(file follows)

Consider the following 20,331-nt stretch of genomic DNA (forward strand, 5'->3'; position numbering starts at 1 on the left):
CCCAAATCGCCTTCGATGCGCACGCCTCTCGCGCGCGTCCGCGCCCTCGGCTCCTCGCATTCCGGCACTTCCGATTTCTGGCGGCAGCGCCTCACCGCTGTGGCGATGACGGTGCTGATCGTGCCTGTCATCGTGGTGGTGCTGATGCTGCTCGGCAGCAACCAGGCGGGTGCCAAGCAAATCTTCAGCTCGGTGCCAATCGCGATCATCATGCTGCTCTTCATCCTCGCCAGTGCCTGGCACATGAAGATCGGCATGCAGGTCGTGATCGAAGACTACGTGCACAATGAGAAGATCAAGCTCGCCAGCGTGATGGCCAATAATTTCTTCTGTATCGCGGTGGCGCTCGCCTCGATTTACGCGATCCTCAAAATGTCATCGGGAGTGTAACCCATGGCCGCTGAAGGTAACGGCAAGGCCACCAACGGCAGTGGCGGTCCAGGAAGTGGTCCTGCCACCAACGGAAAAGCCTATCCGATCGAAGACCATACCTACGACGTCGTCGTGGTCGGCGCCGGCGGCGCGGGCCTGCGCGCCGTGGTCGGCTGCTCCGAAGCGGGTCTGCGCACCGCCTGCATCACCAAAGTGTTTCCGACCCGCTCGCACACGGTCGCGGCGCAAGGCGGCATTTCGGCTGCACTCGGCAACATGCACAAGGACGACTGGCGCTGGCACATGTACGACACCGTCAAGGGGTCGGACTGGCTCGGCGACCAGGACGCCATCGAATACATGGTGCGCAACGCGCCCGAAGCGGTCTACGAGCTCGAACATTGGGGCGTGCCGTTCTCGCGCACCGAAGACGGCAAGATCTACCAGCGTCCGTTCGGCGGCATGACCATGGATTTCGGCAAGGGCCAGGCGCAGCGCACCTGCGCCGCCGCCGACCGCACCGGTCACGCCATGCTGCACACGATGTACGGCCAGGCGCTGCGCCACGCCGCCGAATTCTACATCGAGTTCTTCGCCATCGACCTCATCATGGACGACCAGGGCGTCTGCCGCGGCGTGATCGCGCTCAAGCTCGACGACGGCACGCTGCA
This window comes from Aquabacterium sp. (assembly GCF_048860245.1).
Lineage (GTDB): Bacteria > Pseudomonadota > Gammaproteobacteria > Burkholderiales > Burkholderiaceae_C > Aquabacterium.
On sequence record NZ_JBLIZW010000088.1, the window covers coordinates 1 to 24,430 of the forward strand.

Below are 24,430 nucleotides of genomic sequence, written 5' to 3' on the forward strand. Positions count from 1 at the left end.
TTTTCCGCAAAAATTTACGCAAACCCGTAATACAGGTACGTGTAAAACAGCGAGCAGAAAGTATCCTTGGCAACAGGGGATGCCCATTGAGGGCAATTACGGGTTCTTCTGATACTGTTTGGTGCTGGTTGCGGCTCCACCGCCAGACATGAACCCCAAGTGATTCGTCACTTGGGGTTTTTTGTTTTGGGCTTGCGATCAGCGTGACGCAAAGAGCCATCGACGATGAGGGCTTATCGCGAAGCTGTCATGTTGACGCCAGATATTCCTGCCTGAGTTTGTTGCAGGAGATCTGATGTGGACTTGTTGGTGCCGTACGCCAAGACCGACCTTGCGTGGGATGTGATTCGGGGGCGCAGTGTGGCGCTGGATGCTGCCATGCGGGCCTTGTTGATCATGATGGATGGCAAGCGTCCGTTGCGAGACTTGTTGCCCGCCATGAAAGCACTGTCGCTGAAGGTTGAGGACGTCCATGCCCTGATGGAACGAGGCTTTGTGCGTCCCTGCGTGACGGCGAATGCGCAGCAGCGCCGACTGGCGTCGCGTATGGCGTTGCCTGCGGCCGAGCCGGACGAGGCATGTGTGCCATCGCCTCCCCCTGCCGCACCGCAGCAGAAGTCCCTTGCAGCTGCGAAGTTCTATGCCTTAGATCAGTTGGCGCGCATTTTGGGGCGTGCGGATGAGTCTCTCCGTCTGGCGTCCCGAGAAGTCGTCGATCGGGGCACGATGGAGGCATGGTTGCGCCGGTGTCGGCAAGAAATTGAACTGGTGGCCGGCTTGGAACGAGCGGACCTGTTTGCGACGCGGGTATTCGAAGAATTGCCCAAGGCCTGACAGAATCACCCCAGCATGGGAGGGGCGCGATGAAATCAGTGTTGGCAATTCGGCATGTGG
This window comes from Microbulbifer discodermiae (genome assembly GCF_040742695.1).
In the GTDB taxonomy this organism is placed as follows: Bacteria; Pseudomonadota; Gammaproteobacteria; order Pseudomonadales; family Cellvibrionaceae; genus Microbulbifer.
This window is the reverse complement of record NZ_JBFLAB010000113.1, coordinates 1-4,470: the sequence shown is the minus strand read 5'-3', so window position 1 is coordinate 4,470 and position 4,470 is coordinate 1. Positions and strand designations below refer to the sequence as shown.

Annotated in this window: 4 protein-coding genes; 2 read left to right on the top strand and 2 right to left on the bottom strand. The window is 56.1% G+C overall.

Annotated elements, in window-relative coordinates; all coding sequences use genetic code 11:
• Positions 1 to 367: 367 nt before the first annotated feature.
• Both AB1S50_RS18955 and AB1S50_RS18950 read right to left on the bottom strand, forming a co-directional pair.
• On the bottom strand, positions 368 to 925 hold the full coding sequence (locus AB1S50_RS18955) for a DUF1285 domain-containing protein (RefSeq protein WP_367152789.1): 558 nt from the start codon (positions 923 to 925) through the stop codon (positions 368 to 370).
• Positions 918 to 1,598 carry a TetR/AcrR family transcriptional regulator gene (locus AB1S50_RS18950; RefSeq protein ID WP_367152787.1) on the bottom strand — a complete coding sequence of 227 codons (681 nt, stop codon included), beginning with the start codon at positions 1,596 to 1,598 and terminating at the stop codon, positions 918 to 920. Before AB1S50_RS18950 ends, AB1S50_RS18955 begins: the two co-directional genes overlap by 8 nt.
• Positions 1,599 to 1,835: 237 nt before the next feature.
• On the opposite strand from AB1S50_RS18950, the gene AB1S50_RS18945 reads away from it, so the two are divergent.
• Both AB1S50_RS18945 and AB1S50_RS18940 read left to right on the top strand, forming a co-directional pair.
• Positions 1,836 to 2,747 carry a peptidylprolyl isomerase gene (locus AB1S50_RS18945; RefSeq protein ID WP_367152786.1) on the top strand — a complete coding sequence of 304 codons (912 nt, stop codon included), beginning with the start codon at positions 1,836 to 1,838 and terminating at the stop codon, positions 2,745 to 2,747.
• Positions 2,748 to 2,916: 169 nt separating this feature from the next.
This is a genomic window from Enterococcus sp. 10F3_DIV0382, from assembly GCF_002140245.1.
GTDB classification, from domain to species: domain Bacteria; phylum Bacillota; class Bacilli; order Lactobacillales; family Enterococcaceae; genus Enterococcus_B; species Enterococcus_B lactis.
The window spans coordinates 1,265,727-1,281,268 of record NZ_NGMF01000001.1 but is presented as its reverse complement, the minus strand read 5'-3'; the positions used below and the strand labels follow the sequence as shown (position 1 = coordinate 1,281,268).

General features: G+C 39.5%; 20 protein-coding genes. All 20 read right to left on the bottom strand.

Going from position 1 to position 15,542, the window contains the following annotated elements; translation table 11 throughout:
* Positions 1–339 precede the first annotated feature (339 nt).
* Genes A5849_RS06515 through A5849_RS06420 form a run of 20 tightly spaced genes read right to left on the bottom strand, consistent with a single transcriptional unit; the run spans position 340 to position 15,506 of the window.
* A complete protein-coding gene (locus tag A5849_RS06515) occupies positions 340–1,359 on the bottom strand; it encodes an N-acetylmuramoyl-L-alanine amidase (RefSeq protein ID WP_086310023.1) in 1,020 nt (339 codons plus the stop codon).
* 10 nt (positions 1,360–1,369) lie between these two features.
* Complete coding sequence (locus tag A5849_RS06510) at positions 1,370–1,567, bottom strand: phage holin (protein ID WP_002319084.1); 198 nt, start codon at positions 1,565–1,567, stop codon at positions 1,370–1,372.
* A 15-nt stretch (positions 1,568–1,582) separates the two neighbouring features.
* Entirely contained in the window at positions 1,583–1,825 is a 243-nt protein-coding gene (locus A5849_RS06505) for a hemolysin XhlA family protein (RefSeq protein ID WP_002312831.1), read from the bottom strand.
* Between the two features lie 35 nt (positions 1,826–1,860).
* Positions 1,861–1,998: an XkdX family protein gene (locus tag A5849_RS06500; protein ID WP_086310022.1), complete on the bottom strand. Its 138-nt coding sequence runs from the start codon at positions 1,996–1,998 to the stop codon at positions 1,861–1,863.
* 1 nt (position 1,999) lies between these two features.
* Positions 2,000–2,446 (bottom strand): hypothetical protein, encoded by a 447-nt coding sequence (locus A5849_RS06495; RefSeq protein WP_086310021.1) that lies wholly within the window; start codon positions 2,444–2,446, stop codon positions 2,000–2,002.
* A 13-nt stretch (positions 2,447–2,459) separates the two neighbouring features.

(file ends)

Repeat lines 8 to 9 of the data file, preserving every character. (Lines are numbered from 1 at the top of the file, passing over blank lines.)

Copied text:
This window comes from Microbulbifer discodermiae (genome assembly GCF_040742695.1).
In the GTDB taxonomy this organism is placed as follows: Bacteria; Pseudomonadota; Gammaproteobacteria; order Pseudomonadales; family Cellvibrionaceae; genus Microbulbifer.